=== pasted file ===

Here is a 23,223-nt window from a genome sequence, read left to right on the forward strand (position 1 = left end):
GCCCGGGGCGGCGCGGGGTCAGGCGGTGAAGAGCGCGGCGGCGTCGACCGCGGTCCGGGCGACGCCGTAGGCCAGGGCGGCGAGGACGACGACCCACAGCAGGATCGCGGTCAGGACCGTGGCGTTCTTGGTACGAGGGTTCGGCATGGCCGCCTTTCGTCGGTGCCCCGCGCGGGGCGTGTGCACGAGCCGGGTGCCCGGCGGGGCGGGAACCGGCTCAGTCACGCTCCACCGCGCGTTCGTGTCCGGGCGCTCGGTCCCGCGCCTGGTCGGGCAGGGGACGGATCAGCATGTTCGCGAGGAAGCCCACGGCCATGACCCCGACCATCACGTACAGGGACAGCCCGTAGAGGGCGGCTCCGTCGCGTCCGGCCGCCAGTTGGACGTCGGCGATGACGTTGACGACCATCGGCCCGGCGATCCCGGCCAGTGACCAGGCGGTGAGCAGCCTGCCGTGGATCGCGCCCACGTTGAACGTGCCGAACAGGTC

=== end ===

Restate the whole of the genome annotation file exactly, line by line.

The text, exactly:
Here is a 23,223-nt window from a genome sequence, read left to right on the forward strand (position 1 = left end):
GCCCGGGGCGGCGCGGGGTCAGGCGGTGAAGAGCGCGGCGGCGTCGACCGCGGTCCGGGCGACGCCGTAGGCCAGGGCGGCGAGGACGACGACCCACAGCAGGATCGCGGTCAGGACCGTGGCGTTCTTGGTACGAGGGTTCGGCATGGCCGCCTTTCGTCGGTGCCCCGCGCGGGGCGTGTGCACGAGCCGGGTGCCCGGCGGGGCGGGAACCGGCTCAGTCACGCTCCACCGCGCGTTCGTGTCCGGGCGCTCGGTCCCGCGCCTGGTCGGGCAGGGGACGGATCAGCATGTTCGCGAGGAAGCCCACGGCCATGACCCCGACCATCACGTACAGGGACAGCCCGTAGAGGGCGGCTCCGTCGCGTCCGGCCGCCAGTTGGACGTCGGCGATGACGTTGACGACCATCGGCCCGGCGATCCCGGCCAGTGACCAGGCGGTGAGCAGCCTGCCGTGGATCGCGCCCACGTTGAACGTGCCGAACAGGTC